-std::map.size() reported wrong?

Discussion in 'C++' started by Jim Langston, Dec 4, 2006.

  1. Jim Langston

    Jim Langston Guest

    Expected output of this program is:
    1
    -1
    -1
    -1

    Using Microsoft Visual C++ .net 2003 actual output is:
    1
    4294967295
    4294967295
    4294967295

    Can someone explain why to me?

    #include <string>
    #include <iostream>
    #include <map>

    std::map<int, std::string> Foo;

    int main()
    {
    Foo[1] = "Hello";

    std::cout << Foo.size() << "\n";
    std::cout << -Foo.size() << "\n";
    std::cout << 0 - Foo.size() << "\n";
    std::cout << 0 - (Foo.size()) << std::endl;

    std::string wait;
    std::getline( std::cin, wait );

    } // function main
    Jim Langston, Dec 4, 2006
    #1
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  2. * Jim Langston:
    > Expected output of this program is:
    > 1
    > -1
    > -1
    > -1
    >
    > Using Microsoft Visual C++ .net 2003 actual output is:
    > 1
    > 4294967295
    > 4294967295
    > 4294967295
    >
    > Can someone explain why to me?


    unsigned

    --
    A: Because it messes up the order in which people normally read text.
    Q: Why is it such a bad thing?
    A: Top-posting.
    Q: What is the most annoying thing on usenet and in e-mail?
    Alf P. Steinbach, Dec 4, 2006
    #2
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  3. Jim Langston

    Jim Langston Guest

    "Jim Langston" <> wrote in message
    news:CETch.367$...
    > Expected output of this program is:
    > 1
    > -1
    > -1
    > -1
    >
    > Using Microsoft Visual C++ .net 2003 actual output is:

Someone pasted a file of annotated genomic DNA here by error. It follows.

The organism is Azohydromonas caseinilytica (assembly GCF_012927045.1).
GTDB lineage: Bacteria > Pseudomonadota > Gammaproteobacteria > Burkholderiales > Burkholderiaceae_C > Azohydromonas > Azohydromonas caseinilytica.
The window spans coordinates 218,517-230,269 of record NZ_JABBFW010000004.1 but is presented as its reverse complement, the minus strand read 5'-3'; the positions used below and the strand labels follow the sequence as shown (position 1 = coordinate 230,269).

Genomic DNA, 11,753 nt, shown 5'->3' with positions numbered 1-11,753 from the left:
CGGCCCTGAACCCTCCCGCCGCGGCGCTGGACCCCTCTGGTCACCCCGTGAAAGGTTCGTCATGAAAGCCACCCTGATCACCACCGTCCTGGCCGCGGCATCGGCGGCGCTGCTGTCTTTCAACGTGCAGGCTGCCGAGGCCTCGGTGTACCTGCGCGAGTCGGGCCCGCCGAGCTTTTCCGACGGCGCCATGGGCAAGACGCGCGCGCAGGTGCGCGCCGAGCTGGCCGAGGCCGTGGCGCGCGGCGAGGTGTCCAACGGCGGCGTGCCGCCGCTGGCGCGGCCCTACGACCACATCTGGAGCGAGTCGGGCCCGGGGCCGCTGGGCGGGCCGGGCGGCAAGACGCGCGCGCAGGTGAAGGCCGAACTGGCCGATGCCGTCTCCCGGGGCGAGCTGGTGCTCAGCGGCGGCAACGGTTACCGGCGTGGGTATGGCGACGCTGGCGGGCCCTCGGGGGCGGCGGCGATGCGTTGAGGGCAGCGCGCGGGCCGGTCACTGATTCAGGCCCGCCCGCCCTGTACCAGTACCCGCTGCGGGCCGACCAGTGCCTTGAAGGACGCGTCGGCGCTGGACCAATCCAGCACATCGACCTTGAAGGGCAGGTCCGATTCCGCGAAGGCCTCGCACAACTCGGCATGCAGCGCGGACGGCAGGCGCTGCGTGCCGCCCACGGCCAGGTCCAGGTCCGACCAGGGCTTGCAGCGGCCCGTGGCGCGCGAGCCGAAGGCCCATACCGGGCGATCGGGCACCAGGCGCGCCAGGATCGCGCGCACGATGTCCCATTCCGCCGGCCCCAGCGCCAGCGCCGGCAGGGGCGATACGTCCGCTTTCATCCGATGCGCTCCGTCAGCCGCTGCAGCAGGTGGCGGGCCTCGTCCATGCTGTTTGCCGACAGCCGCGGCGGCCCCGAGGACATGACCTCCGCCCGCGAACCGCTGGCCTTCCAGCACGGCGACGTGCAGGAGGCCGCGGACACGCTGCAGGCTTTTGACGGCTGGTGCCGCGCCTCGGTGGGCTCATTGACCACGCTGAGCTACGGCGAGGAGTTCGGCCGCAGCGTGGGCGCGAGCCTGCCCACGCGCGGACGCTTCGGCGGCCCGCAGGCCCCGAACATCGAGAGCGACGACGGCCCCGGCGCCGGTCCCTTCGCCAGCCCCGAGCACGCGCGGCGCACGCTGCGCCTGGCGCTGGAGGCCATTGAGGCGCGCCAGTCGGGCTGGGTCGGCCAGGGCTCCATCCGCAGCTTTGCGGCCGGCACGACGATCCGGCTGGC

> 1
    > 4294967295
    > 4294967295
    > 4294967295
    >
    > Can someone explain why to me?
    >
    > #include <string>
    > #include <iostream>
    > #include <map>
    >
    > std::map<int, std::string> Foo;
    >
    > int main()
    > {
    > Foo[1] = "Hello";
    >
    > std::cout << Foo.size() << "\n";
    > std::cout << -Foo.size() << "\n";
    > std::cout << 0 - Foo.size() << "\n";
    > std::cout << 0 - (Foo.size()) << std::endl;
    >
    > std::string wait;
    > std::getline( std::cin, wait );
    >
    > } // function main


    Hmm.. I was able to get the expected output this way:
    #include <string>
    #include <iostream>
    #include <map>

    std::map<int, std::string> Foo;

    int main()
    {
    Foo[1] = "Hello";

    std::cout << Foo.size() << "\n";
    std::cout << -static_cast<int>( Foo.size() ) << "\n";
    std::cout << 0 - static_cast<int>( Foo.size() ) << "\n";
    std::cout << 0 - static_cast<int>( (Foo.size()) ) << std::endl;

    std::string wait;
    std::getline( std::cin, wait );

    } // function main

    I can understand why I have to do this, but I don't understand why I should
    have to do this. It is unexpected.

    The actual application was like this: